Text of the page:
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Mar 18, 2008 10:00 PM

tiny white clumps on my bread

i made the no knead bread into small rolls the other day, using freshly ground rye, some sifted and sieved whole wheat flour, and a little bit of high gluten flour. Also added were freshly ground cocao beans, and broken pieces of raisins. It actually tasted better than it sounds. I wrapped the cooled leftover in aluminum foil and put it inside a large pot w/a glass lid.
I had packed one with me to work but only had time for a bite. (zip lock bag) when i got home and ate the rest of the roll i noticed some small clumps of white powdery stuff. It tasted fine. I thought it was from the flour. When i looked at the ones inside the pot inside the foil, there were now also the white stuff on them, not too much but suspicious looking. I'm pretty sure it's not mold, but can someone tell me what it is from the list of ingredients and the storage method i listed?
One thing about the taste of these rolls that they were slightly bitter, almost as if i had put baking soda in it, which of course i didn't. I thought it's probably the cocao beans.

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    1. The white stuff is usually flour. When stirring the water into the dough, I usually roll the container (a large plastic cylinder with a lid) on its side, pushing the dry flour toward the wet mass in the center. That seems to incorporate the flour better. Otherwise, these little flour pockets in the bread are harmless, if annoying.

      1. It would seem that if the white stuff is flour, it would have been there before you originally ziplocked it (or maybe you were so hungry or curious about how your creation tasted that you didn't pay attention then?).

        What makes you so sure it isn't mold or some other (probably benign) microorganism growth?

        7 Replies
        1. re: racer x

          I guess it was the beginning of some very fast growing mold after all.

          The last roll left tonight still doesn't smell like mold at all. However, I did see one tiny spec in the back of it a pale blue grey color. It looked too bright to be organic, but i think IS mold.

          Am I growing the mold by putting the bread in aluminum foil instead of paper bag first? We did manage to eat most of it before the blue stuff develop any further, but I wish the bread had lasted longer? Does the rainy days affect it so much? I wonder.

          1. re: HLing

            I freeze breads as soon as they're completely cool, leaving out only one, which I put first into a brown paper bag then into an old-fashioned "bread drawer," which is similar to a top of the counter bread bin. My B-H eats one bread every three days and I've never had one--and I make dozens of varieties--mold.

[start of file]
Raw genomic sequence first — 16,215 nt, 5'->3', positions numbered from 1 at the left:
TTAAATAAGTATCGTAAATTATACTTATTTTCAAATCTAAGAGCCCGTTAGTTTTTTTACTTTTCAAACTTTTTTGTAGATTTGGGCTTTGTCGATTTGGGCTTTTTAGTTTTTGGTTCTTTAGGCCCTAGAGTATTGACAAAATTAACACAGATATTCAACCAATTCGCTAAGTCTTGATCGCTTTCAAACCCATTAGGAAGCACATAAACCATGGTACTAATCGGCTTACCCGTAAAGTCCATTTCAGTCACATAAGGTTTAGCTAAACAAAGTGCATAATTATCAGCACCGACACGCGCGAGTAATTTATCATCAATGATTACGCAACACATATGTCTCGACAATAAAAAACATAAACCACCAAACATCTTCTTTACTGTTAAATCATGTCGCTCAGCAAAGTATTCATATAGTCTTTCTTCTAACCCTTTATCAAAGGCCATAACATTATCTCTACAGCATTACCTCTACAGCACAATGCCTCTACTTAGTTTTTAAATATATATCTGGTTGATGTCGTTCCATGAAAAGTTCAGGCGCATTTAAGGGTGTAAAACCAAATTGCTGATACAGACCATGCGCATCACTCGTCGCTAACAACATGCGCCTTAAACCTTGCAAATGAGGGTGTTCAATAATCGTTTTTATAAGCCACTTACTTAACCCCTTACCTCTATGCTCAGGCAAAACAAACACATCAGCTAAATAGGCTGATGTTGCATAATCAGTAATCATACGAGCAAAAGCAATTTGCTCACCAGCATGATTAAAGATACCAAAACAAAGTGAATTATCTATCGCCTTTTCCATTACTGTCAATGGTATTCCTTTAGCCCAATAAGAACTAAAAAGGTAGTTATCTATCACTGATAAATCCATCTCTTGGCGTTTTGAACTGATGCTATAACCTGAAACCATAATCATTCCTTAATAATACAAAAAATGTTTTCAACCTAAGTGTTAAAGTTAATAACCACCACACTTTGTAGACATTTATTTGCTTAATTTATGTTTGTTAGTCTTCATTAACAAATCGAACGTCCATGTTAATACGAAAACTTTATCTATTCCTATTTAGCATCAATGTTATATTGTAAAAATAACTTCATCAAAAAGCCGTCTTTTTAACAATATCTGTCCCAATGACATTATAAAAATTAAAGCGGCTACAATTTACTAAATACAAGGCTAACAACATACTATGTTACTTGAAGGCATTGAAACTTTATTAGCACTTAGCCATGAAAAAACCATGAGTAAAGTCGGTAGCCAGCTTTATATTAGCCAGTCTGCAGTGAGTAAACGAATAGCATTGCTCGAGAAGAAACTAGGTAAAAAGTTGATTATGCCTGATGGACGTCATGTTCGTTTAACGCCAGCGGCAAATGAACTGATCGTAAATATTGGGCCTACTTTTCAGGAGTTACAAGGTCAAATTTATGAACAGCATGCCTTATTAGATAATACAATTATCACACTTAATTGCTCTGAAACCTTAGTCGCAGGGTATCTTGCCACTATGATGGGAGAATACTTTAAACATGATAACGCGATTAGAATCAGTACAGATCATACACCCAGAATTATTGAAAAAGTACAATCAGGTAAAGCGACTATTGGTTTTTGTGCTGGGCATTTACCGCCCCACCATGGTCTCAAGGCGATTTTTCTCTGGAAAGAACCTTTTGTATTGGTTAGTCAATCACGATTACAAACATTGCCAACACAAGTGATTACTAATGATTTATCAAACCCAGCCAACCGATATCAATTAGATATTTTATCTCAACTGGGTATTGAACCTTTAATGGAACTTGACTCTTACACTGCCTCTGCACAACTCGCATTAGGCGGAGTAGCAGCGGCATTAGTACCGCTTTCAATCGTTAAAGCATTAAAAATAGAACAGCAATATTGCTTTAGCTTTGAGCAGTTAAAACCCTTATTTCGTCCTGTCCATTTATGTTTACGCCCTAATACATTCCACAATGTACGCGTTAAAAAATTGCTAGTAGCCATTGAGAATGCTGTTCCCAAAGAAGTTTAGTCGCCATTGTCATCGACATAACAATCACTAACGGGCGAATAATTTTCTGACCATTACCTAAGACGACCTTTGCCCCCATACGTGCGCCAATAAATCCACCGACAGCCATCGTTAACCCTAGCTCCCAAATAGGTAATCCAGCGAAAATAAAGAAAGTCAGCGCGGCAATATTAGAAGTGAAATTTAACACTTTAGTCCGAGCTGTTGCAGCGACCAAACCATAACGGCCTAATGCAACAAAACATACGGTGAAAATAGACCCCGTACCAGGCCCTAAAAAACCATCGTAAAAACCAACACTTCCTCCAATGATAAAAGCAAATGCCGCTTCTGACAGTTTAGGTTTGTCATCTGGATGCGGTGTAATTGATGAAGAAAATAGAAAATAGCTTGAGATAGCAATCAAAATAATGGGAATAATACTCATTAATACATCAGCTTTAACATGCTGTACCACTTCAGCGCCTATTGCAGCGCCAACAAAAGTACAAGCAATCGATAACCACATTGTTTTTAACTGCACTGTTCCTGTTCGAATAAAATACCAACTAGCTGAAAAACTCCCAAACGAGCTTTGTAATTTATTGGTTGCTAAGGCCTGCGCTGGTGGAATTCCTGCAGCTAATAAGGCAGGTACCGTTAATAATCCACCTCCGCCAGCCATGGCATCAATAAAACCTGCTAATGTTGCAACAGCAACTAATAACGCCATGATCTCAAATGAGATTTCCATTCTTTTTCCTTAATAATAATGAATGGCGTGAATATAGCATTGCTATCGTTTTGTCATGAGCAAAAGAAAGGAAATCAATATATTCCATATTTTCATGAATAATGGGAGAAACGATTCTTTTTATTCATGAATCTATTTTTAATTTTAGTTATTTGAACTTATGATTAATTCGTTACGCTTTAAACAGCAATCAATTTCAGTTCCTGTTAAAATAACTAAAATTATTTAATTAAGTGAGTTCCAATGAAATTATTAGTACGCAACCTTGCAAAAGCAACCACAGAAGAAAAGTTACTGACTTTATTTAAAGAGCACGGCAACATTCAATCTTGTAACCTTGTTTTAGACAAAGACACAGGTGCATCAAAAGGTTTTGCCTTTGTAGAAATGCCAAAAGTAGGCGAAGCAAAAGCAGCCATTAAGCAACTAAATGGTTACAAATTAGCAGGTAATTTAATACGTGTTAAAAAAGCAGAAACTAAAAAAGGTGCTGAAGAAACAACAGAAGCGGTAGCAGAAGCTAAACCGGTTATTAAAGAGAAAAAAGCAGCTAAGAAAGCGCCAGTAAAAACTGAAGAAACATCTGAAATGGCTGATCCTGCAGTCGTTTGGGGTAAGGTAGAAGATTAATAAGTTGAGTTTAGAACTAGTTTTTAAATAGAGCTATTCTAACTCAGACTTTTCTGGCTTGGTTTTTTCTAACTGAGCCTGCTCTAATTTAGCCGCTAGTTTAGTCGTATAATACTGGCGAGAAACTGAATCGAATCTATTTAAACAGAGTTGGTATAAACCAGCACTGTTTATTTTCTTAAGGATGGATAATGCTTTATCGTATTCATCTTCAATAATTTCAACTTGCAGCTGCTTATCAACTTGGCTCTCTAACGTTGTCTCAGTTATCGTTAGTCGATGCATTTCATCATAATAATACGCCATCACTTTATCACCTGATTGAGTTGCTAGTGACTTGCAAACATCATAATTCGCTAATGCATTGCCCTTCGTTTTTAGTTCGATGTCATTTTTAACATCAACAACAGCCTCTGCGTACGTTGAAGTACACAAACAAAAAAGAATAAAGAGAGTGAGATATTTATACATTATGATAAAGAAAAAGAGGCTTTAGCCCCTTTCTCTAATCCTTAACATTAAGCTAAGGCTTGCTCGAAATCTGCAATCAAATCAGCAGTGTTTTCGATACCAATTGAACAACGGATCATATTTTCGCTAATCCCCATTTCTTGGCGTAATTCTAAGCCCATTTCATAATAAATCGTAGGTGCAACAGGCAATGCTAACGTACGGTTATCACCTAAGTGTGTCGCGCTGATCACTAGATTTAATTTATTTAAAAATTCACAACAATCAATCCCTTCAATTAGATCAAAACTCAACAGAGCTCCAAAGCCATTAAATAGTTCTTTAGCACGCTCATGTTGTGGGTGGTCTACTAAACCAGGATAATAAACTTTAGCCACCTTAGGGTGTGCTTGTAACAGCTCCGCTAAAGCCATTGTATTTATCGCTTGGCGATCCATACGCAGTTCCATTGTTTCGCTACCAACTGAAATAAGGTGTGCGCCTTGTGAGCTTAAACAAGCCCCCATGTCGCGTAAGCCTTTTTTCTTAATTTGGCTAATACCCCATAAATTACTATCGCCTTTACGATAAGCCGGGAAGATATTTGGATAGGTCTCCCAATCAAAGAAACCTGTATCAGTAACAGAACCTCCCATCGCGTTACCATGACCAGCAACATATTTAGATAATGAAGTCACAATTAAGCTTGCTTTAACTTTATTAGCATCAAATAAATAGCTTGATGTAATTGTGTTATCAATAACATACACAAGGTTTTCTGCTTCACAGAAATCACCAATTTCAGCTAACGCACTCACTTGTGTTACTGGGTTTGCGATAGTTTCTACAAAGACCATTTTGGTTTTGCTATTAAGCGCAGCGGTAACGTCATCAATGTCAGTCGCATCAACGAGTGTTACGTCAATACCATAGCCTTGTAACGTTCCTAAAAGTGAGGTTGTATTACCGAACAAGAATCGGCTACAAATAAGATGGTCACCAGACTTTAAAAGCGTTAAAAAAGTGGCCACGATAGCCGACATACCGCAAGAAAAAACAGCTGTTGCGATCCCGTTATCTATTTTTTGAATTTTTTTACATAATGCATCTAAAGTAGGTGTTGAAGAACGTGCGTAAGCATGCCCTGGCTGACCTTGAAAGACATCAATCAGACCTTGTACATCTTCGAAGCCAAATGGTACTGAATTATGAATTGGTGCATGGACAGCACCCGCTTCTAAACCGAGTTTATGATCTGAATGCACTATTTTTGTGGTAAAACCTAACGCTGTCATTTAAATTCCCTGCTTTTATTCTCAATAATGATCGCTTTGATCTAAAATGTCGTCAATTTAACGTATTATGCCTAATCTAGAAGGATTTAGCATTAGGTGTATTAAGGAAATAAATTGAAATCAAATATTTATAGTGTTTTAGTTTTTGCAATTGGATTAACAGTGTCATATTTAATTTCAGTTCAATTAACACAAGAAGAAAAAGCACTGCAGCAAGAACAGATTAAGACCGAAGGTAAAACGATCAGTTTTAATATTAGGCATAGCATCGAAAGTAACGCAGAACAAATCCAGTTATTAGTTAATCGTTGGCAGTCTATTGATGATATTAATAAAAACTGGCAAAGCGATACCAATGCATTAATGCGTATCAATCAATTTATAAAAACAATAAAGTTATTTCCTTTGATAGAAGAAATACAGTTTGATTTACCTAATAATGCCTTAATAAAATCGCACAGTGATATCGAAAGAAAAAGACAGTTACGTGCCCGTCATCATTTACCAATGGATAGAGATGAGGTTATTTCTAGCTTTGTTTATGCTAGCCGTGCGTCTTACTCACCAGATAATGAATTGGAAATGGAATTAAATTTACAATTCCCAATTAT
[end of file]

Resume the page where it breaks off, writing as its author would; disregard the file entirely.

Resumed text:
Bread likes to breathe and not be at all damp. On the other hand, it dries out if not enclosed.

            BTW, I'm assuming these were yeast rolls. I know less about quick breads.

            1. re: Fine

              Yes, these were yeast rolls. We ate them all anyway because it was good, and had no moldy taste. I'm not sure i know what a bread drawer is, nor a counter bread bin. I think I'll have to start using brown paper bags as you'd suggested.

              Chowser, I think we've brought up the point about the special NY condition before: roaches! This makes it hard to leave out crusty bread uncovered. sigh. Much as those bread boxes look sleek and functional, I'm pretty sure none of them are roach proof. And if they were, then it'd be too stifling for the bread, right?

              1. re: HLing

                Oh, I forgot--I can't remember anything from one minute to the next. I'm surprised some enterprising person hasn't come up with a roachproof crusty bread keeper but maybe there just isn't enough of a market for that. Maybe layers of mesh or something. Hmm, I wonder if those mesh picnic lids might help. Like bigger ones of these:


                1. re: chowser

                  Ah, that gave me an idea...but rather than buying the mesh picnic lids, I'll probably make something out of the rice paper I have!

                  Another idea (or maybe I'll combine it with the rice paper) is the ole water idea used for ants. Hopefully roaches can't swim. I'll put my bread inside the rice paper contraption that I'll make, and put it on an island surrounded with water.....:)

                  Those roaches can jump though...I've seen amazing feats.

                  1. re: HLing

                    From what I've read, some species of roaches can swim (and can "hold their breath" underwater). Roaches also eat paper and cardboard, so rice paper is unlikely to keep them out if they smell bread inside.

                    Can't you get a plastic container with a fine mesh top? Or even an old-fashioned chrome bread box, like my great aunts used to use? (For instance, is selling them on their website.)

                    1. re: racer x

                      Just saw today that they are selling those metal bread boxes at the K-Mart at Astor Place.

        2. Sorry. I misread. If the white stuff is ON the rolls, that's another story. I was referring to white stuff INSIDE. Little flour mines.

          1. FWIW, crusty bread is best left out and not covered. I usually just put the cut end down on a cutting board and leave it. It's a problem when you want to travel w/ cut pieces because you have to put it in an enclosed container to keep the cut edges moise but the crusty side gets soft.